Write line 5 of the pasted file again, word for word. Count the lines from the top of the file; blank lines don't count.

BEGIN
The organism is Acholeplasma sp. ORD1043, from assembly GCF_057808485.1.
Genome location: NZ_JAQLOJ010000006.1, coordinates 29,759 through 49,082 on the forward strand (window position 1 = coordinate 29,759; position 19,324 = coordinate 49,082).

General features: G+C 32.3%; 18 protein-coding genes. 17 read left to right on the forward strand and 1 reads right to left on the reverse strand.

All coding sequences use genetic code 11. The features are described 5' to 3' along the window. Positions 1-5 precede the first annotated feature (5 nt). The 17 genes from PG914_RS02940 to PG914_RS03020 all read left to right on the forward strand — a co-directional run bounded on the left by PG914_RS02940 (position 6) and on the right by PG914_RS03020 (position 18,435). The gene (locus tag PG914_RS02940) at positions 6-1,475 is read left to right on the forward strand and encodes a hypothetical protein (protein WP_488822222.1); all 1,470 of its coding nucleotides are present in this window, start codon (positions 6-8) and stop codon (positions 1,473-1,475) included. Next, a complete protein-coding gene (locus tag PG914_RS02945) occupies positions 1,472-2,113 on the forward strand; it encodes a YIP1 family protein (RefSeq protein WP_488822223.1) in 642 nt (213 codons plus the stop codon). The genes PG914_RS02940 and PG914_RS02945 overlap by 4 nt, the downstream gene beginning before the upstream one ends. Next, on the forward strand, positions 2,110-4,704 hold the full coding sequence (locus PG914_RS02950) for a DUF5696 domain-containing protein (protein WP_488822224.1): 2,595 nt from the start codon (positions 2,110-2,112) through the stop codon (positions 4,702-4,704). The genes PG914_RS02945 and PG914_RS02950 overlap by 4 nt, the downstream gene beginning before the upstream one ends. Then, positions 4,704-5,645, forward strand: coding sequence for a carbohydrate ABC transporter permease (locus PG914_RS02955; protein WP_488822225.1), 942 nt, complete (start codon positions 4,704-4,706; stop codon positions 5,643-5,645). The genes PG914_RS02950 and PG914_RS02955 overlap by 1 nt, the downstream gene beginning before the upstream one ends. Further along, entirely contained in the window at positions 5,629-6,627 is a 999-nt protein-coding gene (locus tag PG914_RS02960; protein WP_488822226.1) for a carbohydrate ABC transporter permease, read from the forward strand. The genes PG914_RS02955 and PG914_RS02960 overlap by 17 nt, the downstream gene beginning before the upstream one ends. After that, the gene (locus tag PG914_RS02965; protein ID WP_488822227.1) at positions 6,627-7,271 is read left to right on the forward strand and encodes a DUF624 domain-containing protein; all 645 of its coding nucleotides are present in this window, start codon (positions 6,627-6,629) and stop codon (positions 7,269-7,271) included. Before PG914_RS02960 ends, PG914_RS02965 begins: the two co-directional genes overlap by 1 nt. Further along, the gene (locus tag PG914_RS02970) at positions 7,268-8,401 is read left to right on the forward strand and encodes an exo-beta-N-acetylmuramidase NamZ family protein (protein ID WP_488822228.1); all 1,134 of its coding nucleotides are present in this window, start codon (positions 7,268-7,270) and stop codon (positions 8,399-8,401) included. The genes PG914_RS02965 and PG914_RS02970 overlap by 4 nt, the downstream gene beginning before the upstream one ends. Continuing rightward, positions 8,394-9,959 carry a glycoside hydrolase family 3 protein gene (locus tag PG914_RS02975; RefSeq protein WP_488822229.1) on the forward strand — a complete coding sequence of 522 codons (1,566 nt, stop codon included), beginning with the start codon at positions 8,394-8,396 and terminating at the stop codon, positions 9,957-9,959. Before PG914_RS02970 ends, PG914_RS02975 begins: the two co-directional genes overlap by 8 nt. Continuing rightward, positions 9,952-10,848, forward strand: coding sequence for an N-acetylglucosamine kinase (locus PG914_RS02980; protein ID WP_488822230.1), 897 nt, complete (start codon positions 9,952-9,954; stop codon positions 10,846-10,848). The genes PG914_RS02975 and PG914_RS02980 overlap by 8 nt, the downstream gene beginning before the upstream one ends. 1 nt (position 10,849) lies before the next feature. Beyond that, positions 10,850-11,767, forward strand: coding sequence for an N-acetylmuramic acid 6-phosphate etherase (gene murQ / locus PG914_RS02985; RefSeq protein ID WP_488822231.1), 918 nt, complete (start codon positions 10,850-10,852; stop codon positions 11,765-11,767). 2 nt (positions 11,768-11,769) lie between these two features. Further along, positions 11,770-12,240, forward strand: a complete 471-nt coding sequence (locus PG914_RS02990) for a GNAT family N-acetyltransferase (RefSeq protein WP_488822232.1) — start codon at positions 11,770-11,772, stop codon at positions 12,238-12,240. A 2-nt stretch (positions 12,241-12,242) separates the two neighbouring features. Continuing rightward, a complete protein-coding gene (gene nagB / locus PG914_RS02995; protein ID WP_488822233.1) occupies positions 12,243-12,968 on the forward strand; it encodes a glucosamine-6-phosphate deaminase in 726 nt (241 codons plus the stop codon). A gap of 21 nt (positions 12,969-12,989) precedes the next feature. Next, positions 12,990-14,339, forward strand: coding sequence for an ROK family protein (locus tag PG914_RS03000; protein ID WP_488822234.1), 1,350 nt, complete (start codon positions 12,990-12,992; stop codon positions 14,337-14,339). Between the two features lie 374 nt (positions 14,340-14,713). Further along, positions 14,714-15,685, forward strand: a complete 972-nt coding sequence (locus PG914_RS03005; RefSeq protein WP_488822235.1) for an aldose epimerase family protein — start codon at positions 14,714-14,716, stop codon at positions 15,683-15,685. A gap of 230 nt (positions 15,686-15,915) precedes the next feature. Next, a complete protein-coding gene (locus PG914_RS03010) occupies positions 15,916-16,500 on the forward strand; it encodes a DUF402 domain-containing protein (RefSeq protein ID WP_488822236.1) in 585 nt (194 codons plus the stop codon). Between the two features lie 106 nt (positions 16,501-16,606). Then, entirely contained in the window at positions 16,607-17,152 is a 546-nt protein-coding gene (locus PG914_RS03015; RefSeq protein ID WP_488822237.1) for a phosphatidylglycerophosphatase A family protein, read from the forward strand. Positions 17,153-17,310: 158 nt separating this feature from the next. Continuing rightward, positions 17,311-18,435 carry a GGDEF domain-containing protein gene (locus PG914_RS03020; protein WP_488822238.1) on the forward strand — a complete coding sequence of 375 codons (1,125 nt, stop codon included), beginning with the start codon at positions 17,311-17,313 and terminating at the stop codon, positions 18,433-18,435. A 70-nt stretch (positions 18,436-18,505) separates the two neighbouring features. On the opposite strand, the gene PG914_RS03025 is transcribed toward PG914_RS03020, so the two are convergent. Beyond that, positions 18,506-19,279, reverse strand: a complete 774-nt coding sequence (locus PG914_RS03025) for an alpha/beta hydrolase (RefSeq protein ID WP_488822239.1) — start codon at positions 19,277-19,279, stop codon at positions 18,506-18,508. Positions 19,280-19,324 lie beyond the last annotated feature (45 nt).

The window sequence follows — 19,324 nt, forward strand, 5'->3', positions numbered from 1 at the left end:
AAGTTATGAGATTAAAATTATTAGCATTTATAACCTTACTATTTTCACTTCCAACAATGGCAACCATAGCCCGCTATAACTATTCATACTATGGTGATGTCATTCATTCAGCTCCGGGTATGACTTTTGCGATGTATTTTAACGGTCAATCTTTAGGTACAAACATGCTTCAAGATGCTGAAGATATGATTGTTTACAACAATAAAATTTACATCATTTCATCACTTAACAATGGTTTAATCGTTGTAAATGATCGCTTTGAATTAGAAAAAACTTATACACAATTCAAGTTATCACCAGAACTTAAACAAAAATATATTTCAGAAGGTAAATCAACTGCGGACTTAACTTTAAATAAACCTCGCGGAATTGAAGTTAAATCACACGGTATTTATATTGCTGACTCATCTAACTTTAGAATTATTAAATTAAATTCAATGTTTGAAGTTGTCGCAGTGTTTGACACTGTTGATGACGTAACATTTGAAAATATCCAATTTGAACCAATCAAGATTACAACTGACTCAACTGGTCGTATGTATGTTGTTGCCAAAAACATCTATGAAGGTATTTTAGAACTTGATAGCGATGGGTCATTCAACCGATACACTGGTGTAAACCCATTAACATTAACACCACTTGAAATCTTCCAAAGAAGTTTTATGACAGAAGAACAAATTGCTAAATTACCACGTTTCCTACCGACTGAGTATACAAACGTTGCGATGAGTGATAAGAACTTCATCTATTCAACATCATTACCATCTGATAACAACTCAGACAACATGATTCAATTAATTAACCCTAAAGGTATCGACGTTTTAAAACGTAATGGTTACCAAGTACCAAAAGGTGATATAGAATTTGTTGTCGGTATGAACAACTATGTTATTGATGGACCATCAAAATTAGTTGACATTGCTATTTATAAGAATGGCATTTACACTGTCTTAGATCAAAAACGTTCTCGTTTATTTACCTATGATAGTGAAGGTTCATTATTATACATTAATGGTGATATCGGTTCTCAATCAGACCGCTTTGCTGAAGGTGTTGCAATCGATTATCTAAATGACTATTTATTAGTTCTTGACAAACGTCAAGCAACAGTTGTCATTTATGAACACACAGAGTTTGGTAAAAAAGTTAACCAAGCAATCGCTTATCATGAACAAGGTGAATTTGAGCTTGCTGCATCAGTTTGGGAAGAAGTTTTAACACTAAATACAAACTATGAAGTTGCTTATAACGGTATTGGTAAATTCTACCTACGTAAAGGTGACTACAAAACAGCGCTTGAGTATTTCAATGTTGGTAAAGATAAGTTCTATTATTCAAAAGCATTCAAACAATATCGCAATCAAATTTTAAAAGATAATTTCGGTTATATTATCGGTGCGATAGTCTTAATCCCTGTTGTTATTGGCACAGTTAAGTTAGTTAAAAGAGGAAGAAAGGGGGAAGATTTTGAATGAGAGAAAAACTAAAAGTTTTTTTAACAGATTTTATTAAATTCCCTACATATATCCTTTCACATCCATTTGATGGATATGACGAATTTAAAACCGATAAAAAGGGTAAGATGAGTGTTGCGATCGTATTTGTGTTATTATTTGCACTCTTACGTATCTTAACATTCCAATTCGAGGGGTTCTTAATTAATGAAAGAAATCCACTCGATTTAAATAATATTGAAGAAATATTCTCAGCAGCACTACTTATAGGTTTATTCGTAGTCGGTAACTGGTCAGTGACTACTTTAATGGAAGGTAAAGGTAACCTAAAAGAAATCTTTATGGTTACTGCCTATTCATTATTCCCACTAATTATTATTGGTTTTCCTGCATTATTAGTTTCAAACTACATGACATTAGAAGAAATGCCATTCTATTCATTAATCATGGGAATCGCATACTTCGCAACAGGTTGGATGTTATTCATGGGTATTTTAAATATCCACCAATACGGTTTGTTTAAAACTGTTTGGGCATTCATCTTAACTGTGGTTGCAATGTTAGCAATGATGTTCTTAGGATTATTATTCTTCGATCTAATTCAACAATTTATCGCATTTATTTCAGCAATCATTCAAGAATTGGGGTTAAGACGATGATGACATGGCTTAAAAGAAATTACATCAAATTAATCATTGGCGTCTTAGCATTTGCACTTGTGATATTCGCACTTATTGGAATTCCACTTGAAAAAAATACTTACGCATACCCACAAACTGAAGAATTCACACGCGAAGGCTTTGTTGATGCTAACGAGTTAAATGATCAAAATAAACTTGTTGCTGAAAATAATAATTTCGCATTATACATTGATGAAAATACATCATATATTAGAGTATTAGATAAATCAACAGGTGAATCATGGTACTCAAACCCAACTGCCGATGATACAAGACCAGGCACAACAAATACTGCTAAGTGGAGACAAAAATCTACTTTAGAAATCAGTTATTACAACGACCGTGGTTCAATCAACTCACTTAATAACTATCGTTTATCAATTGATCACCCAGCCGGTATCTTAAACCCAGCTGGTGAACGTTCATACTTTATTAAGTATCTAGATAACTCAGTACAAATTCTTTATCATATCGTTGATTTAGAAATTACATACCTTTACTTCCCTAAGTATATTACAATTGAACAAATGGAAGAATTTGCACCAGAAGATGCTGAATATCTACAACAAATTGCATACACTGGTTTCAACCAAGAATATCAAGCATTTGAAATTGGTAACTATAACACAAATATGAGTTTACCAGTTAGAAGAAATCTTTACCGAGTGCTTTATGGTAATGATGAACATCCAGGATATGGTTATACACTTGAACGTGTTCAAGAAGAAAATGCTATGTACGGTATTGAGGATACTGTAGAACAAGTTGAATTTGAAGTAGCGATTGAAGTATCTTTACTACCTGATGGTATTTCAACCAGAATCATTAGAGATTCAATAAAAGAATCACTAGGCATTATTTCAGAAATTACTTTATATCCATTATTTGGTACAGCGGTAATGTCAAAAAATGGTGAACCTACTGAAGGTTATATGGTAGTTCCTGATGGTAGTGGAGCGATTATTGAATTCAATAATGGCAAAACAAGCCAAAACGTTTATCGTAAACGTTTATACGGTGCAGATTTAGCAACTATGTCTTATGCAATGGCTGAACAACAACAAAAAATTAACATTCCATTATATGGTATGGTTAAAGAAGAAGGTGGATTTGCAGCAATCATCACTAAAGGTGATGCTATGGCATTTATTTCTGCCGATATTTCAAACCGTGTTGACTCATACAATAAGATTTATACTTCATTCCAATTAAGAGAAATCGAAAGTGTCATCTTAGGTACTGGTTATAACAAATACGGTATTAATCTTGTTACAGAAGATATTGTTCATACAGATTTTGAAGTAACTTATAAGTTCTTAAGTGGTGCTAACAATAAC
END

The window sequence follows — 19,324 nt, forward strand, 5'->3', positions numbered from 1 at the left end: